Searching over 5,500,000 cases.

Buy This Entire Record For $7.95

Official citation and/or docket number and footnotes (if any) for this case available with purchase.

Learn more about what you receive with purchase of this case.

U.S. v. RYAN

United States District Court, E.D. New York

April 22, 2005.

PATRICK RYAN, et al., Defendants.

The opinion of the court was delivered by: EDWARD KORMAN, Chief Judge, District


Eleven passengers died, and dozens of others were injured, when the Staten Island Ferry Service (the "Ferry") vessel Andrew J. Barberi (the "Barberi") collided into the St. George terminal on October 15, 2003 (the "Collision"). The Collision occurred after Assistant Captain Richard Smith, who had been piloting the vessel, suddenly became incapacitated. No crew member was aware of Smith's incapacitation and able to respond in order to prevent the crash. Ferry Captain Michael Gansas was on board the vessel, but was not in the operating pilothouse when Assistant Captain Smith became disabled.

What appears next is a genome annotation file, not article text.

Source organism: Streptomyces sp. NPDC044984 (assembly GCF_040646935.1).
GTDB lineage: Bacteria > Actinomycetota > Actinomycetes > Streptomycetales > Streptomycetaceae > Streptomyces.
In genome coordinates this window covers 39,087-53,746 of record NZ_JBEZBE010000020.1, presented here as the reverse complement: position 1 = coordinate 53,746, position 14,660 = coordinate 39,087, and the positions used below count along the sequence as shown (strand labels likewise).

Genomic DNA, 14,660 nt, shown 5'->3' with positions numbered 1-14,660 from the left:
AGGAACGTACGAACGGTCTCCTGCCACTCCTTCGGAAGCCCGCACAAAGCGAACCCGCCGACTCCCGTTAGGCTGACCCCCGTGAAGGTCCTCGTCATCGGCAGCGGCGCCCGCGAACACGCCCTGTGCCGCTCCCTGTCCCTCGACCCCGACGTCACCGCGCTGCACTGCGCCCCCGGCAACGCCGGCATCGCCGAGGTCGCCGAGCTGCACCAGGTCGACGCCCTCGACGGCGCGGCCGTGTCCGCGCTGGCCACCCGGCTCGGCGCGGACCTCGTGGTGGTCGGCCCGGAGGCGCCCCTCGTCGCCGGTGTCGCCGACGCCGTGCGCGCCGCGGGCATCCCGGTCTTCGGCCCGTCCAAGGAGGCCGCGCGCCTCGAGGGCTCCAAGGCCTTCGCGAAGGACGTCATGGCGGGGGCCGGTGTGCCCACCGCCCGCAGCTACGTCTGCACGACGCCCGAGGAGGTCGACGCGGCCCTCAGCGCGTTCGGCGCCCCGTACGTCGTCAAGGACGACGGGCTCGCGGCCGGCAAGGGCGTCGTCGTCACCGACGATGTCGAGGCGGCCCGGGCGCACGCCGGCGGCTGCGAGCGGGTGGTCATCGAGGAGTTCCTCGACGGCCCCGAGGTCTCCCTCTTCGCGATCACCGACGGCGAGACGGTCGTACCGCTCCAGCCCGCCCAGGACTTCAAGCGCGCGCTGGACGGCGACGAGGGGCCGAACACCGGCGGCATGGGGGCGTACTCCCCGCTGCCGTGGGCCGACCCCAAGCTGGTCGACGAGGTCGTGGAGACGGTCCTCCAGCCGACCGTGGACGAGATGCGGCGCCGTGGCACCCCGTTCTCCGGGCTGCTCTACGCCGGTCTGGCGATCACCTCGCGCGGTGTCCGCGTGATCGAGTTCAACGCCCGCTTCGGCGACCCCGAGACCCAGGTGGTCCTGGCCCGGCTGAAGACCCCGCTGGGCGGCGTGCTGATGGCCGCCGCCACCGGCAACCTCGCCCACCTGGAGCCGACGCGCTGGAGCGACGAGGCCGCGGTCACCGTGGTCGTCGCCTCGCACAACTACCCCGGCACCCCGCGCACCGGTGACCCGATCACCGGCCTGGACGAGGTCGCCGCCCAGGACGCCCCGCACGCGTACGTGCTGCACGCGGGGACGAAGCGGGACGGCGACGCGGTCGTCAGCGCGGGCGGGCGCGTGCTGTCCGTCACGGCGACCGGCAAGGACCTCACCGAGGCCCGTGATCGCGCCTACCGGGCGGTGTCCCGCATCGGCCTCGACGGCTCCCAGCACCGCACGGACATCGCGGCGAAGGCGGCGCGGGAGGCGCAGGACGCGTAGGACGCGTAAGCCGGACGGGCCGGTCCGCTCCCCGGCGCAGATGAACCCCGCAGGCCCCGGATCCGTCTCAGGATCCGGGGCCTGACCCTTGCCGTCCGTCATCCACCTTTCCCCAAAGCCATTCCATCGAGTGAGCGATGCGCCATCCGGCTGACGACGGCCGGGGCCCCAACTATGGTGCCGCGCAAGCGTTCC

At the time of the collision, defendant Patrick Ryan was the Director of Ferry Operations (the "Director"). The Indictment charges that Ryan was "responsible for fulfilling the Ferry's duty to ensure the safety of its passengers during every voyage on the [r]oute." (Indictment ¶ 10). This responsibility included "ensuring . . . against the hazard of a pilot's sudden disability." (Id.). More specifically, the Indictment charges that Ryan should have enforced the so-called "two-pilot rule," which requires both the captain and assistant captain to be in the operating pilothouse while the ferry is underway. (Indictment ¶ 12). The Indictment alleges that in 2001, during Ryan's second term as Director, Ryan drafted a document titled "Standard Operating Procedures for Captains, Assistant Captains, Mates, Deckhands and Female Attendants While the Boats Are Loading, Off Loading and Underway" (the "2002 SOP"). (Indictment ¶ 16). Had it been implemented, the 2002 SOP would have required each ferry's captain and assistant captain to be in the operating pilothouse while the ferry was in operation. (Id.). However, Ryan never implemented the 2002 SOP. (Indictment ¶ 17). Although he provided the 2002 SOP to a DOT administrator and the Coast Guard as part of a proposed security plan, Ryan did not take steps to ensure that the document was distributed to Ferry personnel including captains and assistant captains. (Id.)